Several high-profile media websites have been affected by a hack that claims to have come from the Syrian Electronic Army, a group of computer hackers supervised by the Syrian Assad regime. Some users accessing the affected sites have been met with a popup message that says “you have been hacked by the Syrian Electronic Army” before being redirected to an image of a crest, representative of the group.
Media reports indicate that the hackers have exploited an ad or content delivery network (CDN), and in most reported cases via the Gigya comments system.
A number of global websites, said to include the Chicago Tribune, CNBC, PC World, Forbes, the Independent, OK magazine, and the Telegraph, have reportedly been affected by the same issue.
A part of our website run by a third-party was compromised earlier today. We’ve removed the component. No Telegraph user data was affected.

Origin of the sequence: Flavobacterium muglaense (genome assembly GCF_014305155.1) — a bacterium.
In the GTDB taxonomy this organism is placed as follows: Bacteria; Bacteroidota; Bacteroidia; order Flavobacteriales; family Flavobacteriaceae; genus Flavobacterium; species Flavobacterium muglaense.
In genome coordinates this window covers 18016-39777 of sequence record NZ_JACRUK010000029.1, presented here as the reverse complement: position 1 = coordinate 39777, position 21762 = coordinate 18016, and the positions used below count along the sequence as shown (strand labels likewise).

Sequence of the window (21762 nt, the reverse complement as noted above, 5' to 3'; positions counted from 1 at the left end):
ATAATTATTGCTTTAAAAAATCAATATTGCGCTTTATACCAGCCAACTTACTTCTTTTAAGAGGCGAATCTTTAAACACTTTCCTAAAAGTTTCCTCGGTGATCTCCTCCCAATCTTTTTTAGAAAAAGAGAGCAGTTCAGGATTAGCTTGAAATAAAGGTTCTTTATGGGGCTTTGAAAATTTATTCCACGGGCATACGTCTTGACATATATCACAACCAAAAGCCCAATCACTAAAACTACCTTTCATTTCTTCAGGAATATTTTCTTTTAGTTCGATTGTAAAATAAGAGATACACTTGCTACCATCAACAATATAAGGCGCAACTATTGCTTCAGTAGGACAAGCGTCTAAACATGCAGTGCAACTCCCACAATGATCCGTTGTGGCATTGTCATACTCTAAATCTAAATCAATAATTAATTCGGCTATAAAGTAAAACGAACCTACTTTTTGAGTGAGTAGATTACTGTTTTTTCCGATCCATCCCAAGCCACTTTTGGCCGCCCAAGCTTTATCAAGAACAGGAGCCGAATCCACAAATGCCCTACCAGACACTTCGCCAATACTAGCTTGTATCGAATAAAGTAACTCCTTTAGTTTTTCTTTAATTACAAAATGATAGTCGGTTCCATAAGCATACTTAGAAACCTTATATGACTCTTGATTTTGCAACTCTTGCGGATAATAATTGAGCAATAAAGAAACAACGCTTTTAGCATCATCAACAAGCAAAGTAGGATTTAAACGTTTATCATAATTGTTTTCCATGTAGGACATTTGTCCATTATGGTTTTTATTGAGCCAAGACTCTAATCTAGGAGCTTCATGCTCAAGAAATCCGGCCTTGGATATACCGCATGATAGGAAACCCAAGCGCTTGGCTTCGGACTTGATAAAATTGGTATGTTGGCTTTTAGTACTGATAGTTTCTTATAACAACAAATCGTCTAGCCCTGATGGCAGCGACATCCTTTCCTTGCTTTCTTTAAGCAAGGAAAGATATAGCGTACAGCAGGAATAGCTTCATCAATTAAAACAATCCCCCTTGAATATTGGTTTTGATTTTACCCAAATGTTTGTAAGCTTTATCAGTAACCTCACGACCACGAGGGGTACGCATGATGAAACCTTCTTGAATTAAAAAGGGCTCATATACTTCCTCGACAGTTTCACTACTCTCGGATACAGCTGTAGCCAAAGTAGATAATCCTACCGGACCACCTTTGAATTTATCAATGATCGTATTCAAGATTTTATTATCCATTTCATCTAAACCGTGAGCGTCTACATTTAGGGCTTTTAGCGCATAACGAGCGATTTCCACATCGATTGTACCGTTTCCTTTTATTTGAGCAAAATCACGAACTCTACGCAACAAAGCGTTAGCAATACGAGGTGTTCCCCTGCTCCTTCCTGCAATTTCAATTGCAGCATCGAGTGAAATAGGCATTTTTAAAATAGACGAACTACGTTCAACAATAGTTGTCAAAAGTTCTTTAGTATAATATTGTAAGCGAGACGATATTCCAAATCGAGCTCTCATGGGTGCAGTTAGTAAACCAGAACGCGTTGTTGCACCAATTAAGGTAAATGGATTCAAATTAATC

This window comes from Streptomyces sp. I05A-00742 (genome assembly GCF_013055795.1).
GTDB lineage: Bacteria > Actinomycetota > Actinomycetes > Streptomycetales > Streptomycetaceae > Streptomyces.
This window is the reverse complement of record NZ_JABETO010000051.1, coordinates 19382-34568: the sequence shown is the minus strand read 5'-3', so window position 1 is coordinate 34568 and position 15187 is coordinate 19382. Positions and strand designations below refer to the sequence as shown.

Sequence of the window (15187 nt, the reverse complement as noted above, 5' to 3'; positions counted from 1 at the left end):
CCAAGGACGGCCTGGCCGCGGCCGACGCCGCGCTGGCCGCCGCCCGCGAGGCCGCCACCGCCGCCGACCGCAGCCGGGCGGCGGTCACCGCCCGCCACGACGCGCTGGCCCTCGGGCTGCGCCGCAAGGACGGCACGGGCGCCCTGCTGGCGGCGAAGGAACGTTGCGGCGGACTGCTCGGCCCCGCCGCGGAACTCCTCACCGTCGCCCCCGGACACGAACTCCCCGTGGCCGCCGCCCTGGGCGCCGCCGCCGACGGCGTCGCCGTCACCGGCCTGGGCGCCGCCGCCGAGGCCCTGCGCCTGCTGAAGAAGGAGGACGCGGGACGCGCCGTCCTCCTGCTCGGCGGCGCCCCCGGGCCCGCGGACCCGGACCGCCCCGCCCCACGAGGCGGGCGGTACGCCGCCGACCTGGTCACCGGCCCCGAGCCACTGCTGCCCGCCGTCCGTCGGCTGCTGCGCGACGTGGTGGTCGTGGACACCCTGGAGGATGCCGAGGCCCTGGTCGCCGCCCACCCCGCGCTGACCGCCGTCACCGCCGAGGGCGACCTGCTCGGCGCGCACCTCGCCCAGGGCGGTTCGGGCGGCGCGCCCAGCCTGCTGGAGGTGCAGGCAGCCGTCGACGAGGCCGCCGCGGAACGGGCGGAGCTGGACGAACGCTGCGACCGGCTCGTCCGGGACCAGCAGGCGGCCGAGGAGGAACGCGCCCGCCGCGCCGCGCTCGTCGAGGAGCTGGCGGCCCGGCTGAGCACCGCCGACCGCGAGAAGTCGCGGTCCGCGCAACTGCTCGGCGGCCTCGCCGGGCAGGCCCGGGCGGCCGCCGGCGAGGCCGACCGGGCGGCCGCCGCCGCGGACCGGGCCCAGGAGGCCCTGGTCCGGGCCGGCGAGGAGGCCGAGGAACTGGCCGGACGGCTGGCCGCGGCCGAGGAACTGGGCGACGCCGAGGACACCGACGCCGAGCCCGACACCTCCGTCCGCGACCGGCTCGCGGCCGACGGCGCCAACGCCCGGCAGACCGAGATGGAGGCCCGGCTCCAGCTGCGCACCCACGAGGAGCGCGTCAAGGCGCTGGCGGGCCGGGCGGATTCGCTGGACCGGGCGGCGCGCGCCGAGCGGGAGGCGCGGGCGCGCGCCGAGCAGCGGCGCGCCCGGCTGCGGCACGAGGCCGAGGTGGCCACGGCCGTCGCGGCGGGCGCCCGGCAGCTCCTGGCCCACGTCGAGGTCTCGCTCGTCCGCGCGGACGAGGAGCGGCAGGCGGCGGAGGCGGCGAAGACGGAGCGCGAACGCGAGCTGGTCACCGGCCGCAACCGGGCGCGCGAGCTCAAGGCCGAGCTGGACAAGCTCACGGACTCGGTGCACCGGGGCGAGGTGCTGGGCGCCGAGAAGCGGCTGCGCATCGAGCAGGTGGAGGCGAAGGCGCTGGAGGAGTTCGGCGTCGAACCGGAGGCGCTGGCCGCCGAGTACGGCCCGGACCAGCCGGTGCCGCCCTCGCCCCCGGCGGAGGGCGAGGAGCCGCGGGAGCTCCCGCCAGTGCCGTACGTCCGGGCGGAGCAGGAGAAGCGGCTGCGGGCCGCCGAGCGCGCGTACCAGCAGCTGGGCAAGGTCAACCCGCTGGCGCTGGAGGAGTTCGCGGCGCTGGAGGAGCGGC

— The Telegraph (@Telegraph) November 27, 2014
Despite updates from affected sites, users remain confused about the implications for them:
— Jules Samuels (@IamJulesSamuels) November 27, 2014
Meanwhile, the group’s official Twitter account @Official _SEA16 seems to taken responsibility of the hacking after tweeting the following message to ‘The press.’
— SyrianElectronicArmy (@Official_SEA16) November 27, 2014
According to The Independent, ‘The SEA has been active since 2011, though attacks increased in 2013. As well as news sites, the group have hacked into pages owned by the US Marines, Gmail accounts and Twitter pages.’